How do you know you may have di­a­betes?

Central and North Burnett Times - - GUARDIAN -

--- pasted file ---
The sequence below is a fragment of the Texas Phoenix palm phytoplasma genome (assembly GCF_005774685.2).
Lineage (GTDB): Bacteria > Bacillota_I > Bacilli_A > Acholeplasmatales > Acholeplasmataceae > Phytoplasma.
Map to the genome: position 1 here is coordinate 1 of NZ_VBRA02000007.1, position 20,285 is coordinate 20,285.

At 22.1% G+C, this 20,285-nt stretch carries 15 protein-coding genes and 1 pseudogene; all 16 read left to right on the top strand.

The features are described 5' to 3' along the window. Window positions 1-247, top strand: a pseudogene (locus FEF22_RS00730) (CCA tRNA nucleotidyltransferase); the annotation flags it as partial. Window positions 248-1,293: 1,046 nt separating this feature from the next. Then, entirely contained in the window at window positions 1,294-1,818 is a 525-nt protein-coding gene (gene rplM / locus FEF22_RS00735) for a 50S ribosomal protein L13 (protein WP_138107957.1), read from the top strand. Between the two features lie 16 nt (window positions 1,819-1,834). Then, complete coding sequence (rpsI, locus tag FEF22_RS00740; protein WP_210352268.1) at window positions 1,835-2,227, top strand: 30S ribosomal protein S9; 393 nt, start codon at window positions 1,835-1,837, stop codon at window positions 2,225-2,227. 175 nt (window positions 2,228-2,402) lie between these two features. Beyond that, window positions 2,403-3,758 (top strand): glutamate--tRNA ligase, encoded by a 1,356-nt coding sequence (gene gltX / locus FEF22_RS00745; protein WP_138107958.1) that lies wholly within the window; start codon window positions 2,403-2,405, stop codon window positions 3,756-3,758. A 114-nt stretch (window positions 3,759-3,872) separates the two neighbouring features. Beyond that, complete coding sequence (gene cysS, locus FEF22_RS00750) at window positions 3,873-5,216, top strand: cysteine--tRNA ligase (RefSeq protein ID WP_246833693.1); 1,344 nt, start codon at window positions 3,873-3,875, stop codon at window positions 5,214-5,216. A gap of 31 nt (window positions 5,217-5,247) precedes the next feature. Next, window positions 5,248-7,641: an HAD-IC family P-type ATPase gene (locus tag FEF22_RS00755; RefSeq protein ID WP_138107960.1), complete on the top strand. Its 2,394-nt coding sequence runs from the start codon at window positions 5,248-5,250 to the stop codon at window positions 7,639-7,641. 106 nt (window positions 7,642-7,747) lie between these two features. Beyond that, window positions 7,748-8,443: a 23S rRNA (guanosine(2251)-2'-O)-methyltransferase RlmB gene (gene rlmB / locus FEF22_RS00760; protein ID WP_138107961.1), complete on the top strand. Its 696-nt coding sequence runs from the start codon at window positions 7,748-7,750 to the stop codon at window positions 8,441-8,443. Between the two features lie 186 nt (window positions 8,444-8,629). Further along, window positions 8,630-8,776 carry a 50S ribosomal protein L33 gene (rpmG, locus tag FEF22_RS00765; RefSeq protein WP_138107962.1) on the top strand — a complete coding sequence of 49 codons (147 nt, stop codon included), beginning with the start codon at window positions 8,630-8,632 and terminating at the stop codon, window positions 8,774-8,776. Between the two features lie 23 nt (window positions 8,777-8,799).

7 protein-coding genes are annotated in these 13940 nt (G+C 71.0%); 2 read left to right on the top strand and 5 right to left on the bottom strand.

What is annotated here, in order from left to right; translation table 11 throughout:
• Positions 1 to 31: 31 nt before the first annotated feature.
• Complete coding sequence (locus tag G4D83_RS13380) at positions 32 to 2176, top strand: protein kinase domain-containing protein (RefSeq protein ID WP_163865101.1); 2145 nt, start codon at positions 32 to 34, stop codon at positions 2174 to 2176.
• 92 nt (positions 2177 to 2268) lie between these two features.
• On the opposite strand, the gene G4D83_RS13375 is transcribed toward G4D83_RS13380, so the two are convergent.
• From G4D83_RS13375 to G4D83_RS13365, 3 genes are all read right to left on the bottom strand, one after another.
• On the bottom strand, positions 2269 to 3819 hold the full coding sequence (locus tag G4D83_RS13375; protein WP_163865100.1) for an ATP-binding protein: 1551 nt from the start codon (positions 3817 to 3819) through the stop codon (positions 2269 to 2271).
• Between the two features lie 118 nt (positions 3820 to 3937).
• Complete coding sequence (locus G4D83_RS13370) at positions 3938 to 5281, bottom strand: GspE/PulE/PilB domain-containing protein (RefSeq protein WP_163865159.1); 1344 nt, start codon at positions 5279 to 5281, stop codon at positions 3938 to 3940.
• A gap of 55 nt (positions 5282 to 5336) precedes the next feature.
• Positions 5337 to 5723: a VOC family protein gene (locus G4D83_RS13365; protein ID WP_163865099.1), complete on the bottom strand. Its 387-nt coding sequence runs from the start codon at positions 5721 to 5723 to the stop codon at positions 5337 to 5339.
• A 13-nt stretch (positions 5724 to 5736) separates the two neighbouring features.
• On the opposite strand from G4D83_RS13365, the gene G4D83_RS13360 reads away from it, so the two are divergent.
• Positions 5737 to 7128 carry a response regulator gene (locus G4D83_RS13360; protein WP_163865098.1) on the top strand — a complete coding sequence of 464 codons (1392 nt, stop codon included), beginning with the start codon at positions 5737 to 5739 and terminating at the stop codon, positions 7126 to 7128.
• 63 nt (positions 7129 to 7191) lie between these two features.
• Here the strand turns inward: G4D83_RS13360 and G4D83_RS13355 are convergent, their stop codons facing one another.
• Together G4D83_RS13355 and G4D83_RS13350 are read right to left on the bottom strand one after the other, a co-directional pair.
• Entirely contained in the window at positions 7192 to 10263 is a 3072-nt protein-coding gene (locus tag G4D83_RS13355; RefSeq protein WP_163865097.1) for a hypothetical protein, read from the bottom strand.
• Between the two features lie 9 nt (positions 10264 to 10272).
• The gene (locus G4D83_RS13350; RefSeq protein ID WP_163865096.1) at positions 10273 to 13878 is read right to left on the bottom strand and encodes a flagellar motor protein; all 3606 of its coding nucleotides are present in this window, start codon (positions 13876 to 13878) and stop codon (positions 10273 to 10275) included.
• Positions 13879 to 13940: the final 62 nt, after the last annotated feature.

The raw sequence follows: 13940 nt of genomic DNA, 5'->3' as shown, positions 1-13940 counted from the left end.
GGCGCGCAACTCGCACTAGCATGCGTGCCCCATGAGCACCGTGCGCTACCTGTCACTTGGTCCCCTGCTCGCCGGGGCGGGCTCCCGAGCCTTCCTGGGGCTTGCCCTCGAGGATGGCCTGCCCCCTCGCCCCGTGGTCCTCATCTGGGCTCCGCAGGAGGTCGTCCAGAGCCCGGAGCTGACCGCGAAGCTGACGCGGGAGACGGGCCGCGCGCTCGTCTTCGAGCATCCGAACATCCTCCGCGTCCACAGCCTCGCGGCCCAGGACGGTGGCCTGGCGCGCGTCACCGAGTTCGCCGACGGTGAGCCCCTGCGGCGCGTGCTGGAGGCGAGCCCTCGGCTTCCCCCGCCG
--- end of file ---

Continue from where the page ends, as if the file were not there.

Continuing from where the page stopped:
IWC has cre­ated this sim­ple Vis­ual Check­list about the symp­toms you should be watch­ing for. Put sim­ply, when some­one has di­a­betes their body can’t main­tain healthy lev­els of glu­cose in the blood. For our bodies to work prop­erly, we need to con­vert glu­cose (sugar) from food into en­ergy. A hor­mone called in­sulin is essen­tial for the con­ver­sion of glu­cose into en­ergy. In peo­ple with di­a­betes, in­sulin is no longer pro­duced or not pro­duced in suf­fi­cient amounts by the body. When peo­ple with di­a­betes eat glu­cose, which is in foods such as breads, ce­re­als, fruit and starchy veg­eta­bles, legumes, milk, yo­ghurt and sweets, it can’t be con­verted into en­ergy. In­stead of be­ing turned into en­ergy the glu­cose stays in the blood, re­sult­ing in high blood glu­cose lev­els. Af­ter eat­ing, the glu­cose is car­ried around your body in your blood. Your blood glu­cose level is called gly­caemia. Blood glu­cose lev­els can be mon­i­tored and man­aged through self care and treat­ment. Three things you need to know about di­a­betes are*: It is not one con­di­tion - there are three main types of di­a­betes: type 1, type 2 and Ges­ta­tional Di­a­betes (ex­pe­ri­enced by some preg­nant women). All types of di­a­betes are com­plex and re­quire daily care and man­age­ment. Di­a­betes does not dis­crim­i­nate. Any­one can de­velop di­a­betes. Take a look at this IWC vis­ual check­list and see whether you could be at risk.

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